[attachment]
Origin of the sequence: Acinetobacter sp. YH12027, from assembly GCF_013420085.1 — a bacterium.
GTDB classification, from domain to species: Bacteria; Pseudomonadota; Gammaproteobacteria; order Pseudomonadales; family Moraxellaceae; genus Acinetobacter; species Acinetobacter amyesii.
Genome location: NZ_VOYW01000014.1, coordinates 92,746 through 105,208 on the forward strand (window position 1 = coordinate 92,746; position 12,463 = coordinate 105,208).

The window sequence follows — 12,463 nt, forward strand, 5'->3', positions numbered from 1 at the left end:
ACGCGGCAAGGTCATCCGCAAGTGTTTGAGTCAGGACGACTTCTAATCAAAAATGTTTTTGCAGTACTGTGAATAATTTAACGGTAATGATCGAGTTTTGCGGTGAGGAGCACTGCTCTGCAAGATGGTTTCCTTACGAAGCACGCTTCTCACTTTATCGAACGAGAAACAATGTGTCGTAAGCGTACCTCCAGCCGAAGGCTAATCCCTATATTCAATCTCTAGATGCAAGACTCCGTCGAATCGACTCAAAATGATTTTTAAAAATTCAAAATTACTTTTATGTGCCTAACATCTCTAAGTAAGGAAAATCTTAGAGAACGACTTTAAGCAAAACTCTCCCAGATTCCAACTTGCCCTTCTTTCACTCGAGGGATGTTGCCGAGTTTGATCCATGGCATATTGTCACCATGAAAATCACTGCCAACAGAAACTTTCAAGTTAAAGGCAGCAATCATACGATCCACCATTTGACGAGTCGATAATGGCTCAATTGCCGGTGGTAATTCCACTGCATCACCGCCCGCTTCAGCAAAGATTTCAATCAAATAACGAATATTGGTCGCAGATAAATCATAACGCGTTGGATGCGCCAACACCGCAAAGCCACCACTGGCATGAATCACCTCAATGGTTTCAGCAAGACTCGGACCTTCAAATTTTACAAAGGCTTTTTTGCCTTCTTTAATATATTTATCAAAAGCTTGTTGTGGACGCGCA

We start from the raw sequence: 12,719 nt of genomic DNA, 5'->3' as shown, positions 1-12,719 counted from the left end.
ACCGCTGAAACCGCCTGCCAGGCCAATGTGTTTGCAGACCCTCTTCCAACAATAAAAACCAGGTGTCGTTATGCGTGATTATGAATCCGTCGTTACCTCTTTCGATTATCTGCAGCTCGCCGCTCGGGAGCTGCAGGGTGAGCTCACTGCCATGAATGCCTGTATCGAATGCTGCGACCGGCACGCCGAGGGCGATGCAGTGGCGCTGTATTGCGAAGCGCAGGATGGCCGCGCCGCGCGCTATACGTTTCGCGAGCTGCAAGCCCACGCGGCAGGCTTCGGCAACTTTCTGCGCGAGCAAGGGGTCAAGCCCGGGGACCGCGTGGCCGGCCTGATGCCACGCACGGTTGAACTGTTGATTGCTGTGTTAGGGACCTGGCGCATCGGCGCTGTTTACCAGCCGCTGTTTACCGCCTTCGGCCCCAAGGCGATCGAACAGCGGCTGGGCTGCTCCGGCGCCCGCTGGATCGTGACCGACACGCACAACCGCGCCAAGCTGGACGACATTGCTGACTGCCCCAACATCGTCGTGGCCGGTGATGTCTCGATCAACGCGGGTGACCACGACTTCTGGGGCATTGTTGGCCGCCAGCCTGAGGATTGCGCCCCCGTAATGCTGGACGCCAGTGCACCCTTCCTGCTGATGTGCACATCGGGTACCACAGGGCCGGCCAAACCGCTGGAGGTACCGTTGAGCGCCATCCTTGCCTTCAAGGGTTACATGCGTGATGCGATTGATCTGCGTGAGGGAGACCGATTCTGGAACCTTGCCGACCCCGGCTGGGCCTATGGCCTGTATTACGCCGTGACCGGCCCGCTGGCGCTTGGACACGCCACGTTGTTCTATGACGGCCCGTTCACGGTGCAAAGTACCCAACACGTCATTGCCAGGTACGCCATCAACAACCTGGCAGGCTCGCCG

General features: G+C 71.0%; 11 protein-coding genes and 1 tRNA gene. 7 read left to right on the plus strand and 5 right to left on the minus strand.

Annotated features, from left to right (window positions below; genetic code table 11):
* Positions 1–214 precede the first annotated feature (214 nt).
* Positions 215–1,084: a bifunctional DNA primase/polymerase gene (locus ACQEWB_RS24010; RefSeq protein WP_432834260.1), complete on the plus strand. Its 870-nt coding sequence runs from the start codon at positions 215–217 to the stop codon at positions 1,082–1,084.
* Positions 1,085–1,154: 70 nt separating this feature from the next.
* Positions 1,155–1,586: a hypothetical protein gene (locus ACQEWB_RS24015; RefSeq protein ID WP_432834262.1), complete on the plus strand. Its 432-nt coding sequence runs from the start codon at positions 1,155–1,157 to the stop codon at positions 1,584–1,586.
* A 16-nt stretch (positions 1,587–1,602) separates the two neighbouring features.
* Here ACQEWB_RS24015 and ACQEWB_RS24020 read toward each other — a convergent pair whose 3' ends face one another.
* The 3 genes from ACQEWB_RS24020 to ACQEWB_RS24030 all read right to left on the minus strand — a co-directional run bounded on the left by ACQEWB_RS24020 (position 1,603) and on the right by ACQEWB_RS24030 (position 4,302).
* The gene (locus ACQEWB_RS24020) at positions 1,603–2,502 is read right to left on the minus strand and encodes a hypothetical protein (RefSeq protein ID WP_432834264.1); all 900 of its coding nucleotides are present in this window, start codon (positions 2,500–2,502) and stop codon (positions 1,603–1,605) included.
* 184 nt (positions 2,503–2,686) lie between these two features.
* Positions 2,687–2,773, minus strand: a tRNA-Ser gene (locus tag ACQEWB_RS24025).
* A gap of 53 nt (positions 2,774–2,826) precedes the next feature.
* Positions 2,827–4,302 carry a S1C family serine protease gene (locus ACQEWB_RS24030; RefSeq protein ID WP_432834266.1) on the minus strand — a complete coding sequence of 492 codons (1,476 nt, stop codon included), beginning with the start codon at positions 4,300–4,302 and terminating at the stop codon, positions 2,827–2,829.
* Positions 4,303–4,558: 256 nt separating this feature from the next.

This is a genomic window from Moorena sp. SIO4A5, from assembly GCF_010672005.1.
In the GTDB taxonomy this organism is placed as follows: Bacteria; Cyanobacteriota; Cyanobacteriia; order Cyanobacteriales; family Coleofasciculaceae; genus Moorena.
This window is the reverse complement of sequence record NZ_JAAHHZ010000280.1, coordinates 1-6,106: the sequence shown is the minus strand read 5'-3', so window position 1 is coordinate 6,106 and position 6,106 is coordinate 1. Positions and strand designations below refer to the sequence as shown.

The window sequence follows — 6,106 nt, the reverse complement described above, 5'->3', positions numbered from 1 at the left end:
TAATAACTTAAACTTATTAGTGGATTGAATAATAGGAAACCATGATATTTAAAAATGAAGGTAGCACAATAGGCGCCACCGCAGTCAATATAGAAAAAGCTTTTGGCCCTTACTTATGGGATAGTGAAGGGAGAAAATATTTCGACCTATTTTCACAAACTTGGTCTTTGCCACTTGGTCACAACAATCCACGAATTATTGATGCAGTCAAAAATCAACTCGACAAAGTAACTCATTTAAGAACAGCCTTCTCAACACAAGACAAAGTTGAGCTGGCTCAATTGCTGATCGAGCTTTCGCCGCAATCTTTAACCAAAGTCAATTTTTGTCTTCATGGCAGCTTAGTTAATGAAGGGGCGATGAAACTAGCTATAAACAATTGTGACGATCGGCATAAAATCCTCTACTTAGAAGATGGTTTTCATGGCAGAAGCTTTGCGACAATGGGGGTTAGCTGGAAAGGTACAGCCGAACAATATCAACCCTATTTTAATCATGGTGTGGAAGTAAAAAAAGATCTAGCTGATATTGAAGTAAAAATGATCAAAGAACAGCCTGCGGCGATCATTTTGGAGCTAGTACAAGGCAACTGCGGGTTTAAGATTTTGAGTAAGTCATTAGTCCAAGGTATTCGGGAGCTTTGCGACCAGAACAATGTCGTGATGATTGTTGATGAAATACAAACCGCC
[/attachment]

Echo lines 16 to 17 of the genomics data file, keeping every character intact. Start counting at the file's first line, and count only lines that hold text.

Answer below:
* The 3 genes from ACQEWB_RS24020 to ACQEWB_RS24030 all read right to left on the minus strand — a co-directional run bounded on the left by ACQEWB_RS24020 (position 1,603) and on the right by ACQEWB_RS24030 (position 4,302).
* The gene (locus ACQEWB_RS24020) at positions 1,603–2,502 is read right to left on the minus strand and encodes a hypothetical protein (RefSeq protein ID WP_432834264.1); all 900 of its coding nucleotides are present in this window, start codon (positions 2,500–2,502) and stop codon (positions 1,603–1,605) included.